74-year-old man acquitted of murder in 1966 shooting of Philly police officer who died in 2007

PHILADELPHIA (AP) — A 74-year-old man who shot a police officer during a botched burglary in 1966 was acquitted Monday of murder and other charges filed after the officer's death in 2007.

The jury reached its verdict after beginning deliberations late Friday afternoon following the weeklong murder trial of William J. Barnes, who served 16 years for the attempted murder of Officer Walter T. Barclay.

The jury had to determine whether the shooting that left the officer paralyzed from the waist down was the direct cause of his death 41 years later from a urinary tract infection.

When the verdict was announced, Barnes put a hand to his head, covered his eyes and wept. His niece, Diane Barnes, exclaimed "Yes!" As the jury left the room, William Barnes said, "Thank you all so much."

Barclay's crying sister, Rosalyn Harrison, blurted out, "You bastard," as she left the courtroom with Fraternal Order of Police president John McNesby.

"Get me away from this place," she said before being ushered into a police car outside the courthouse.

Defense attorney Samuel Silver said that ruling the cause of death as homicide was a faulty "rush to judgment" made without looking at any medical records or conducting an autopsy. He presented medical records suggesting Barclay was further injured in three car accidents and two falls from his wheelchair over the intervening decades and his downward spiral stemmed from abuse by live-in caretakers from 2001 to 2003.

Assistant District Attorney Edward Cameron said the injury that Barnes inflicted set in motion an unbroken chain of events that ended in death. He said the officer's illnesses, accidents and falls over the years wouldn't have happened if he hadn't been paralyzed by Barclay's gunshot.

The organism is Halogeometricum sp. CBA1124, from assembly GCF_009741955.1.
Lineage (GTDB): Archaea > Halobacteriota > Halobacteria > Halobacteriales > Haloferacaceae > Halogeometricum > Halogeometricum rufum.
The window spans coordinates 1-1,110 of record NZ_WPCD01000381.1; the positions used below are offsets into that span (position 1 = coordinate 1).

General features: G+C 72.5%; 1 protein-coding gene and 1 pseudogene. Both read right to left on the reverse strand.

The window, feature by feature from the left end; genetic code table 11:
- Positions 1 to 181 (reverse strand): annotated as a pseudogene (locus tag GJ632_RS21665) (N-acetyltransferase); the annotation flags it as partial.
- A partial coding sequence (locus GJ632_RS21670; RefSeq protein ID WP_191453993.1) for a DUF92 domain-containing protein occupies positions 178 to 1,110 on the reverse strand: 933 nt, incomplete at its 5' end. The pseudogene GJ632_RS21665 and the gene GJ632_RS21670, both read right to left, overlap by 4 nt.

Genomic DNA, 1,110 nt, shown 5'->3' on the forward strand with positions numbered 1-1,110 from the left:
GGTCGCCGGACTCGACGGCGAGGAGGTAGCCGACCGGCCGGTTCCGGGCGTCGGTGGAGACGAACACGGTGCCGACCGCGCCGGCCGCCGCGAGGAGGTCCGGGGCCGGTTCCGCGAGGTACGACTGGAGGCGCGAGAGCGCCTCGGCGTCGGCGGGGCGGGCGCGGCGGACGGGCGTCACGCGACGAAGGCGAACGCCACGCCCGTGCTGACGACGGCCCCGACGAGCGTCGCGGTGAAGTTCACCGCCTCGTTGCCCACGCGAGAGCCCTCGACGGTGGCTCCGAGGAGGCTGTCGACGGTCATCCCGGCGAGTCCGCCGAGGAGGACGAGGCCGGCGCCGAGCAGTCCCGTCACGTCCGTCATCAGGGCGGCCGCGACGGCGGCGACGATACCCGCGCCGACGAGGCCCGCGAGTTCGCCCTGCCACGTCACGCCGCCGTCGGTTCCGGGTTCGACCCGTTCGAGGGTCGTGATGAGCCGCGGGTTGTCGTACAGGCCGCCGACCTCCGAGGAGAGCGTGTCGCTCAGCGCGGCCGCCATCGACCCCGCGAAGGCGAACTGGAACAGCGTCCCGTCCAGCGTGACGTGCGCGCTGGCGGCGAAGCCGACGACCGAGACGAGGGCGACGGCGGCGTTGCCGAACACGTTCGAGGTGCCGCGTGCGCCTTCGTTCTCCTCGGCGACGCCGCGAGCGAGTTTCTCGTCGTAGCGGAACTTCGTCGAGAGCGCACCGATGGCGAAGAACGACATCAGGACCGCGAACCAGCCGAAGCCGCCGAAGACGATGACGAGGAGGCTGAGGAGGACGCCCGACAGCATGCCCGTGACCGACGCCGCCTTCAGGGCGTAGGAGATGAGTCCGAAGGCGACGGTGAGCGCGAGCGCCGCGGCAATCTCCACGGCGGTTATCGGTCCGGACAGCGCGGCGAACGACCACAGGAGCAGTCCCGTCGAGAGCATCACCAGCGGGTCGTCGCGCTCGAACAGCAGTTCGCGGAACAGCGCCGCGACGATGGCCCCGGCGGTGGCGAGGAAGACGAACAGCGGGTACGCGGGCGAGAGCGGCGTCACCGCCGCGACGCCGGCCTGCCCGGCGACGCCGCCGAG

After the verdict, District Attorney Seth Williams reiterated the contention that Barnes, who didn't testify on his own behalf, was responsible for the officer's death.

"The bullet may not have immediately killed him, but it definitely took away his life," Williams said in a statement.

He praised the work of the prosecutors, saying the case was difficult to prosecute "technically and emotionally."

Silver said it was unclear when his client would be released from prison because he had a pair of parole violations at the time of his 2007 arrest.

Barnes' brother, Jimmy Barnes, said he hoped his brother would be released within a year.

"My brother's been through enough," he said. "He shouldn't have even been on trial."

McNesby, the police organization president, called the verdict "unfortunate" and said the organization would petition the parole board to require Barnes to serve all his time for his parole violations, which could amount to as much as four years.

Barclay was a 23-year-old rookie responding to a report of a prowler when Barnes, a 30-year-old with a long criminal history, gunned him down on Nov. 27, 1966.

The paralyzed officer endured years of infections and bedsores. When he died in August 2007 at age 64, a medical examiner determined that an infection linked to the gunshot wounds caused his death and ruled it a homicide.

Barnes, who had spent most of his life in prison, was living in a halfway house and working at a supermarket at the time of his arrest. He also was lecturing at Temple University and Eastern State Penitentiary, now a museum, about his life of crime and his desire to turn his life around.